Monday, 30 January 2023

Reading in Jan 2023

 The first two are books left over from December.

CS Lewis, The Voyage of the Dawn Treader

The book that introduced me to Narnia over 45 years ago.   I wrote about it last month.

Peter Moore, Endeavour: The Ship and the Attitude that Changed the World

I really enjoyed this splendid biography of Capt Cook's ship, covering  1764-1778.  As the author says, these years  “form a mini-epoch in the development of Western society”, and he was able to use the ship to explore that.  

I knew Endeavour ended up in the American War of Independence, but it was news to me that she was instrumental in the early British settlement of the Falkland Islands. 

CS Lewis, The Silver Chair

Things start to get a bit darker in Narnia.  

This and Dawn Treader were always my favorite of the Chronicles.  Quite possibly because Eustace Scrubb is a lot less annoying than his cousins and I always liked Puddleglum.

Bayt al Azif: A Magazine for Cthulhu Mythos Roleplaying, No 3

An interesting read, as always.  I must have had this on my to-read pile for over a year, as I see that No 4 is already out.

The main articles were the round-up of mythos gaming publications in 2019, a look at why Call of Cthulhu is the leader in the Japanese TTRPG scene, and an article on using Sanity loss.  There were three scenarios, which all looked interesting, but you never know until you play them.

Paul StJohn Mackintosh, Casting the Runes: Occult Investigation in the World of M R James

A guide to running RPGs in the world of MR James and other horror writers of the 1900s-1920s.  It's a setting that I'm interested in (I consider myself a fan of James), and I will certainly steal the premise if I ever get around to running a horror game.  The reservation I have is that it's written for games using the GUMSHOE system, which I don't know.  Quite frankly, I don't want to go down the rabbit-hole of a new system, when I haven't really got my head fully around Call of Cthulhu: if I was to run a game it would be using CoC or Pulp Cthulhu.

CS Lewis, The Last Battle

Narnian eschatology.

Everyone's least favourite book in the Chronicles.  Partly because of the subject matter, partly because Lewis allegory (and some would say, racist elements) are the most heavy-handed here.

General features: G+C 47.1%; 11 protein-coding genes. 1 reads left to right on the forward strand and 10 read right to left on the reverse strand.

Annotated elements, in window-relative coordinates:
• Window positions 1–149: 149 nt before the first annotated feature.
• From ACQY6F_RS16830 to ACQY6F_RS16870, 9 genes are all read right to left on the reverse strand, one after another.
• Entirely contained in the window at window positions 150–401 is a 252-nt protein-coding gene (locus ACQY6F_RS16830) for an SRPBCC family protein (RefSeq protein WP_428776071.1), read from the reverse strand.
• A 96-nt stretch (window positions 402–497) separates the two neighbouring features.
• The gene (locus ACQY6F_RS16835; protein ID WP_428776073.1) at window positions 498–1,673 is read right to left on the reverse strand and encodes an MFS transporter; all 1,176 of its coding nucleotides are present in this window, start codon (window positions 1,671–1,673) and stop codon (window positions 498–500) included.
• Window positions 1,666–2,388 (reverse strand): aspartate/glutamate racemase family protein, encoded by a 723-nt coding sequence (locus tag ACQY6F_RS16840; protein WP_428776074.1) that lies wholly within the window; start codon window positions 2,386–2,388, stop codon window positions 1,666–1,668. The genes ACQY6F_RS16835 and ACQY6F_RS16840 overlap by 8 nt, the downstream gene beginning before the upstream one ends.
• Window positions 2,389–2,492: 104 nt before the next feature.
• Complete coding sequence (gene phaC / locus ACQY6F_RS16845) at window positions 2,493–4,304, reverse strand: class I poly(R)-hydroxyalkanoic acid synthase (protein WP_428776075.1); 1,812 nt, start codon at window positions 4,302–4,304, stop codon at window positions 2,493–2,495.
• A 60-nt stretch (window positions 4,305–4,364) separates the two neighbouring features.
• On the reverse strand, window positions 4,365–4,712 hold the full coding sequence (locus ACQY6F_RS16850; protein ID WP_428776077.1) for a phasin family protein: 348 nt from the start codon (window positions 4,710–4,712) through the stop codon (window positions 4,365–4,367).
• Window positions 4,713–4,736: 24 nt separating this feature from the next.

And I really should mention Neil Gaiman's short story 'The Problem of Susan', which deals with Susan's exclusion from Narnia and paradise for liking nylons and lipstick too much.  It can be read here (but isn't suitable for youngsters).

Various, Murder Under the Christmas Tree

Another from the anthology series I read back in December.

Publishing this sort of thing must be money for old rope when people are desparate for Christmas presents!  But it was a good mix of stories.

Scott Lynch, The Lies of Locke Lamora

This is the first in the 'Gentleman Bastards' series about a group of conmen and theives.  I was re-reading it because, although I've read the first two books in the trilogy (and typically, I see that there is a "second trilogy" planned), I've only just acquired the third.

In this instalment we're introduced to the Locke Lamora and the Gentlemen Bastards, a gang of conmen posing as petty theives.  While secretly doing one of thier Big Jobs, they get entangled in a bloody underworld succession battle.

I'd remembered this as a masterclass in world-building, and the opening pages confirmed this.  It's really an excellent piece of work.  Whether reading three 600-odd page books after another is sustainable remains to be seen.

Scott Lynch, Red Seas Under Red Skies

Locke and Jean flee their home city and plot a casino heist.  But old enemies follow...

And there are pirates!

1 comment:

  1. Fully agree on the Scott Lynch books, Dawn Treader and Silver chair.


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